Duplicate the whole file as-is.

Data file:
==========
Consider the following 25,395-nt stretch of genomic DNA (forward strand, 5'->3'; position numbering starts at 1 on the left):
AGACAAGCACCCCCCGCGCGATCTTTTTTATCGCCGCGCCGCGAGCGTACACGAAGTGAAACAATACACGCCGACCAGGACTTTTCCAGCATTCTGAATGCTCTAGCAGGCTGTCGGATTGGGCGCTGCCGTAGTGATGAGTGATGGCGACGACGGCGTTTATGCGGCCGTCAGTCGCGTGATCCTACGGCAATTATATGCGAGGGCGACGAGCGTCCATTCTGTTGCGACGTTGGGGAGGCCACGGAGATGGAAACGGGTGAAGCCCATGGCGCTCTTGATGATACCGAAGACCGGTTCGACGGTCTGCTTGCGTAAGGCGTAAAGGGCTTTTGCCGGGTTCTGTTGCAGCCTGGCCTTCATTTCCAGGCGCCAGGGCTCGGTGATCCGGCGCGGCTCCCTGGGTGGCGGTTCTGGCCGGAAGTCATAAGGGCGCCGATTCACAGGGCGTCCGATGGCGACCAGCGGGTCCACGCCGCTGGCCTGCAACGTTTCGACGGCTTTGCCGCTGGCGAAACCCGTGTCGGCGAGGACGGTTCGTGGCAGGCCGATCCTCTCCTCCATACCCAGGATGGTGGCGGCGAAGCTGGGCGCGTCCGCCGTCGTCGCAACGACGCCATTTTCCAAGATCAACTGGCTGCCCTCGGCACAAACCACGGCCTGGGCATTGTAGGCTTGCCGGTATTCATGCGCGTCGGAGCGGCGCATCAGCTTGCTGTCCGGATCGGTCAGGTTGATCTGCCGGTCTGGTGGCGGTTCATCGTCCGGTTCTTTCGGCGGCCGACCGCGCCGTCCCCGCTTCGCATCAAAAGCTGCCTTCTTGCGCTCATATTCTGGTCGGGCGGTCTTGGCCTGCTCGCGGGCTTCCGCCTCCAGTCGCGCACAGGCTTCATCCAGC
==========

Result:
Consider the following 25,395-nt stretch of genomic DNA (forward strand, 5'->3'; position numbering starts at 1 on the left):
AGACAAGCACCCCCCGCGCGATCTTTTTTATCGCCGCGCCGCGAGCGTACACGAAGTGAAACAATACACGCCGACCAGGACTTTTCCAGCATTCTGAATGCTCTAGCAGGCTGTCGGATTGGGCGCTGCCGTAGTGATGAGTGATGGCGACGACGGCGTTTATGCGGCCGTCAGTCGCGTGATCCTACGGCAATTATATGCGAGGGCGACGAGCGTCCATTCTGTTGCGACGTTGGGGAGGCCACGGAGATGGAAACGGGTGAAGCCCATGGCGCTCTTGATGATACCGAAGACCGGTTCGACGGTCTGCTTGCGTAAGGCGTAAAGGGCTTTTGCCGGGTTCTGTTGCAGCCTGGCCTTCATTTCCAGGCGCCAGGGCTCGGTGATCCGGCGCGGCTCCCTGGGTGGCGGTTCTGGCCGGAAGTCATAAGGGCGCCGATTCACAGGGCGTCCGATGGCGACCAGCGGGTCCACGCCGCTGGCCTGCAACGTTTCGACGGCTTTGCCGCTGGCGAAACCCGTGTCGGCGAGGACGGTTCGTGGCAGGCCGATCCTCTCCTCCATACCCAGGATGGTGGCGGCGAAGCTGGGCGCGTCCGCCGTCGTCGCAACGACGCCATTTTCCAAGATCAACTGGCTGCCCTCGGCACAAACCACGGCCTGGGCATTGTAGGCTTGCCGGTATTCATGCGCGTCGGAGCGGCGCATCAGCTTGCTGTCCGGATCGGTCAGGTTGATCTGCCGGTCTGGTGGCGGTTCATCGTCCGGTTCTTTCGGCGGCCGACCGCGCCGTCCCCGCTTCGCATCAAAAGCTGCCTTCTTGCGCTCATATTCTGGTCGGGCGGTCTTGGCCTGCTCGCGGGCTTCCGCCTCCAGTCGCGCACAGGCTTCATCCAGC